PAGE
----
Retrospective analysis of seismicity as a planning tool to reduce risk
Sandra Smith, Cementation Canada Inc.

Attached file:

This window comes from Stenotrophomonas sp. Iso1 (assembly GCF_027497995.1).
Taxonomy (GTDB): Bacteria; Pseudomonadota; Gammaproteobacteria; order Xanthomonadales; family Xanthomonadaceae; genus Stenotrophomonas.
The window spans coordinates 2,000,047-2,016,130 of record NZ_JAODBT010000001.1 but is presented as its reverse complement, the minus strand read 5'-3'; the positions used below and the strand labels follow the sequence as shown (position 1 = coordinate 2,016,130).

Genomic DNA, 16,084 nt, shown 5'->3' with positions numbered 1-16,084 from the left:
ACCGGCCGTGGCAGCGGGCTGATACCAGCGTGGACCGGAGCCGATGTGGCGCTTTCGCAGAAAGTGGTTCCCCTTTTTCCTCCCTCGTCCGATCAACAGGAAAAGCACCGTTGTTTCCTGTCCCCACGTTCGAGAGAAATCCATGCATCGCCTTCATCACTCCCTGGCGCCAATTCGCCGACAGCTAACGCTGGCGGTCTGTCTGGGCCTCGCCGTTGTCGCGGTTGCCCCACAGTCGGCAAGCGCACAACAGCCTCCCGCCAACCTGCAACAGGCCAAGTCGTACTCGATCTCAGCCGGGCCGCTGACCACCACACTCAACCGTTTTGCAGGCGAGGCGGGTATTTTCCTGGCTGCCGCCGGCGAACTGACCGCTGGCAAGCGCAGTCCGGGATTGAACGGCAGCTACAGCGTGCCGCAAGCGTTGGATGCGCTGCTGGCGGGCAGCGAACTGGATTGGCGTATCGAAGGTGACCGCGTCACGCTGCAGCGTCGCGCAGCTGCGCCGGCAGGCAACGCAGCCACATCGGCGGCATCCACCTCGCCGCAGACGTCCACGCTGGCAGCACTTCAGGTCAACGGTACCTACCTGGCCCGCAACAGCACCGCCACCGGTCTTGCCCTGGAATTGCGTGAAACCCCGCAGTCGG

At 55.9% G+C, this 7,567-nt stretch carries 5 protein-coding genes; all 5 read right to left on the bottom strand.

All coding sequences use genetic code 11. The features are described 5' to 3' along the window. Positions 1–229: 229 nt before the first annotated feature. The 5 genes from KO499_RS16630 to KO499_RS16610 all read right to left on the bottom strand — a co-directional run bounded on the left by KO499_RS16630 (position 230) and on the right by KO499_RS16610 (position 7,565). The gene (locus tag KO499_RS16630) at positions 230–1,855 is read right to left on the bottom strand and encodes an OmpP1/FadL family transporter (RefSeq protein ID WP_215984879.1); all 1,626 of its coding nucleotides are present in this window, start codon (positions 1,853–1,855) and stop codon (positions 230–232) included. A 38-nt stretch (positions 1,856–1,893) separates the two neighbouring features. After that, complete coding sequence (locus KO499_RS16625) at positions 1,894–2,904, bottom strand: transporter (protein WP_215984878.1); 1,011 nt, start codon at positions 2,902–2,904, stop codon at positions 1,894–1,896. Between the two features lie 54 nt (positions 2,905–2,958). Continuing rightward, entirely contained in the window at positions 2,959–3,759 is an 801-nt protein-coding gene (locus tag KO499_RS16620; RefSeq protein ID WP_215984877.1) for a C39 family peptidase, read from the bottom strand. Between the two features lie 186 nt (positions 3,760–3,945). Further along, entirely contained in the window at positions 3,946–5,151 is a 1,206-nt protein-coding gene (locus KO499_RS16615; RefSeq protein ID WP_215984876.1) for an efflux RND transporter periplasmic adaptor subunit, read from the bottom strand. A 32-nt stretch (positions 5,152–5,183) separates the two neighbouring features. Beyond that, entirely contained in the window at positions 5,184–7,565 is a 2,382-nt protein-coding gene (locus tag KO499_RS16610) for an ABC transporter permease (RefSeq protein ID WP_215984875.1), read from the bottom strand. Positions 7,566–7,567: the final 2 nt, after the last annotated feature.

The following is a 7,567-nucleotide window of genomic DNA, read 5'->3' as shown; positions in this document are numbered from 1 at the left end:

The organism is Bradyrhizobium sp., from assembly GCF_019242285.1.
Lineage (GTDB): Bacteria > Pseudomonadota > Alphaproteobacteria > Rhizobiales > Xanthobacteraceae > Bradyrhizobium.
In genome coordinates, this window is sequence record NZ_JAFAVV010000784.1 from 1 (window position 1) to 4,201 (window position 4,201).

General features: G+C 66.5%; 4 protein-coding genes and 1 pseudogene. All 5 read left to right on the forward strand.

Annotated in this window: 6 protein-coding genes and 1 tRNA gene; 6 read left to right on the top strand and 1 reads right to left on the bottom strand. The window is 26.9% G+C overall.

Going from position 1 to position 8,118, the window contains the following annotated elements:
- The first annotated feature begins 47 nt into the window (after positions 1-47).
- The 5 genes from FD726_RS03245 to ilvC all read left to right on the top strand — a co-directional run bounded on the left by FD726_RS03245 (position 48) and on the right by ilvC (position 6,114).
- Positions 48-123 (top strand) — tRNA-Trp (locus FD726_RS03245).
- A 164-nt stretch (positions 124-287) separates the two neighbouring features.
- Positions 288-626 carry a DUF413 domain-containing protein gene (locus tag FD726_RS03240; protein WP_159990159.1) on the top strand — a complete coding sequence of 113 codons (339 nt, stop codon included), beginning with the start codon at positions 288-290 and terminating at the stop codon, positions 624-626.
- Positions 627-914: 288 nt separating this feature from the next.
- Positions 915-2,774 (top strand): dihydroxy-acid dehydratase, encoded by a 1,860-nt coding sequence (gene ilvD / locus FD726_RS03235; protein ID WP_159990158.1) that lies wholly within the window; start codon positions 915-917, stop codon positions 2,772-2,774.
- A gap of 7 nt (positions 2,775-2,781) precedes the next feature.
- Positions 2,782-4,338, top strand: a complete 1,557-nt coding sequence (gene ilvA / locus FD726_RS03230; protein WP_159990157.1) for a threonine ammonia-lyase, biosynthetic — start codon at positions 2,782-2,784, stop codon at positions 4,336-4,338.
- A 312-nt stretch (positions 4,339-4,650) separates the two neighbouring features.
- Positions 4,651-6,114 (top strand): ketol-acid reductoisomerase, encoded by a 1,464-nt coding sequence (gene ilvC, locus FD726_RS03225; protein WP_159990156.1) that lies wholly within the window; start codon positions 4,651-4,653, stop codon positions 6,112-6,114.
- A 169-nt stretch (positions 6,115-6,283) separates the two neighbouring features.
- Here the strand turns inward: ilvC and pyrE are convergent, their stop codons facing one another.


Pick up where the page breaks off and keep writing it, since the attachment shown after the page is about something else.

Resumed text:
Understanding the rock mass response to underground mining is a significant benefit to assist with decisions aimed at maintaining safe access and controlling conditions in which incidents of rock mass failure may occur during excavation development. As Canadian mines get deeper, high stress conditions become more prevalent, often leading to dynamic rock mass failure. This failure results in recordable dynamic stress waves related to mining induced seismic events. The occurrence of large seismic events has become commonplace in many deep hardrock mines. This discussion outlines the investigation of mining-induced seismic events recorded in deep mining with a focus on events occurring between 2000 and 3000 metres below surface. Spatial and temporal trends of large seismic events are investigated with particular emphasis on analysis of the variations in radiated seismic energy associated with large magnitude events. Through analysis of seismic source parameters such as radiated seismic energy, a better understanding of dynamic rock mass failure in a mine can be achieved. This improved understanding provides a basis for future mine planning design and aids in managing the risks associated with deep mining in high stress conditions.